[1860-5397-10-312-i8]

Scheme 8: Easily accessible biphenyl isocyanides reacting under mild conditions (room temp., visible light irradiation, blue LED light source, N2, DMF, 10 h) with various common alkyl bromides by application the two-role catalyst [fac-Ir(ppy)3], gave phenanthridines in good yields [25].

Intriguing combination of irradiation techniques (combined microwave-assisted and photochemical) offered a new route toward phenanthridines. Microwave-mediated intramolecular Diels–Alder cyclization of o-furyl(allylamino)arenes followed by spontaneous aromatization yielded dihydrophenanthridines, which upon exposure to UV light (315−400 nm) were oxidized into (aza)phenanthridines (Scheme 9) [26].

[1860-5397-10-312-i9]

Scheme 9: Microwave irradiation of Diels–Alder adduct followed by UV irradiation of dihydrophenanthridines yielded phenanthridines [26].

Synthetic pathways based on the transition metal-catalysed functionalization of carbon–hydrogen (C–H) bonds and formations of C–C bonds are often used to access phenanthridines [27-29]. The most common are high-yield, palladium-based methodologies under mild conditions, due to their applicability on a large variety of aryl substituents [16] as well as potential for stereo and regioselectivity (Scheme 10) [30,31].

[1860-5397-10-312-i10]

Scheme 10: A representative palladium catalytic cycle.

Among many examples, very recently a two-step phenanthridine synthesis stands out as a new strategy, characterised by two roles of the Pd-catalyst in the 1st step, followed by simple and cost effective oxidation [32] (Scheme 11). This synthesis published by Pearson et al. was based on palladium-catalysed picolinamide-directed sequential C–H functionalization reactions, while readily available benzylamine and aryl iodide were used as precursors. In the first step the Pd-catalyzed reaction yielded a biaryl compound. The second step under the catalysis of Pd(OAc)2 comprised both cyclisation and oxidation in a single step: a dehydrogenative C–H amination with PhI(OAc)2 as oxidant and removal of the picolinamide group followed by oxidation with Cu(OAc)2. This strategy afforded phenanthridines in moderate to good yields (up to 65% for the second step).

[1860-5397-10-312-i11]

Scheme 11: The common Pd-catalyst for the biphenyl conjugation results simultaneously in picolinamide-directed cyclisation; obtained N-picolinamide dihydrophenanthridine is easily converted to phenanthridine [32].

Bowman et al. reported a palladium-mediated route using imidoyl-selenides as precursors besides the radical route. Comparison of the cyclisation yields for the same set of phenanthridine derivatives revealed an overall better efficiency of the t-BuO radical-assisted homolytic aromatic substitution of diarylimine (Scheme 3) in respect to the Pd(0)-mediated cyclisation of imidoyl-selenides (Scheme 12) [16]. Authors proposed insertion of a Pd(0) species into the carbon–selenium bond, followed by carbo-palladation onto the phenyl ring. This intermediate then undergoes rapid rearomatization with the loss of HPdSePh to give the phenanthridine.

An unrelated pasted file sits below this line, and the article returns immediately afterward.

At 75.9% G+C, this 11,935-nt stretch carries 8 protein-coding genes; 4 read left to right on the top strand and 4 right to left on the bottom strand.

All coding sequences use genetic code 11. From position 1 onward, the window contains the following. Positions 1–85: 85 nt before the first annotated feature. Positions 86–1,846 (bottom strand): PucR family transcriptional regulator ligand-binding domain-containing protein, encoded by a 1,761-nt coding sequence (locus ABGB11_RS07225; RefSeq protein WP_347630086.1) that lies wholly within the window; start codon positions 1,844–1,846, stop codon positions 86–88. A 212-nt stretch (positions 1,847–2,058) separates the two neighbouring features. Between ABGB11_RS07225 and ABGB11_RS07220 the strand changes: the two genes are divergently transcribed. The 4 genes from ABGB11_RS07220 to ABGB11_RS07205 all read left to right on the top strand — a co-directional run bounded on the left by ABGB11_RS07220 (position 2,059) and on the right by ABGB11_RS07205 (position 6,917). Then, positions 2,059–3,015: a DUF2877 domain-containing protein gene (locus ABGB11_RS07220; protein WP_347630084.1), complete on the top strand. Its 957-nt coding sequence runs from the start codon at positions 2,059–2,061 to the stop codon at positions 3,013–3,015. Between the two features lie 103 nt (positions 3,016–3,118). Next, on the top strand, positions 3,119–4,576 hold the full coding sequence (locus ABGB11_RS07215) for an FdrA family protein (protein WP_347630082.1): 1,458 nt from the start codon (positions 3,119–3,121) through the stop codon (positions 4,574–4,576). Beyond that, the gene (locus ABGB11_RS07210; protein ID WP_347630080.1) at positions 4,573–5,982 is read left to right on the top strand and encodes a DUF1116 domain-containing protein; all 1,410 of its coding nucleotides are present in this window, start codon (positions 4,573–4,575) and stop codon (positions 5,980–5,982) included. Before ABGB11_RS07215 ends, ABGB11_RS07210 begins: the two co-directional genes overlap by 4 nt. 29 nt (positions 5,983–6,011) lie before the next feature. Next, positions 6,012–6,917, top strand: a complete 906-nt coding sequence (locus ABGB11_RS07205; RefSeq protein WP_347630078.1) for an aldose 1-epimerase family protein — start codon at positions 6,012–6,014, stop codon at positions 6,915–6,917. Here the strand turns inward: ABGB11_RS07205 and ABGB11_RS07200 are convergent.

[1860-5397-10-312-i12]

Scheme 12: Pd(0)-mediated cyclisation of imidoyl-selenides forming 6-arylphenanthridine derivatives [16]. The insertion of the Pd(0) species into the carbon selenium bond followed by fast rearomatisation to phenanthridine is involved with the loss of HPdSePh.

Candito et al. reported a new and highly efficient method for the synthesis of variously substituted phenanthridine derivatives employing N-unsubstituted imines or N-silylimines [33]. The method is limited to ortho-substituted aryl iodides as starting material and also requires a convenient imine derivative allowing the cleavage of the nitrogen-attached group (R5) at some point in the catalytic cycle (Scheme 13). It is noteworthy that polar solvents (DMF, N-methylpyrrolidone, and acetonitrile) had favourable impact on the reaction.

[1860-5397-10-312-i13]

Scheme 13: Palladium-catalysed phenanthridine synthesis.

Ghosh, Dhara et al. also reported a synthesis of substituted phenanthridines based on palladium-mediated Suzuki coupling (Scheme 14) [34,35]. Aerobic ligand-free domino Suzuki coupling–Michael addition reaction in the presence of Pd(OAc)2 and K3PO4 as a catalytic system in H2O was catalysed by palladium nanoparticles, that were generated in situ in water with the elimination of acetone.

[1860-5397-10-312-i14]

Scheme 14: Aerobic domino Suzuki coupling combined with Michael addition reaction in the presence of a Pd(OAc)2/K3PO4 catalytic system in water [34,35].

One of the major issues is the preparation of polysubstituted phenanthridines, in particular asymmetrically positioned on one of phenyl side-rings. An intriguing approach over rhodium-catalysed alkyne [2 + 2 + 2] cycloaddition reaction [36] (Scheme 15) offered a highly efficient method with excellent regioselectivity (in case of bulky groups), with additional advantage of the C-6 fluorinated methyl substituent – promising for PET probe development.

[1860-5397-10-312-i15]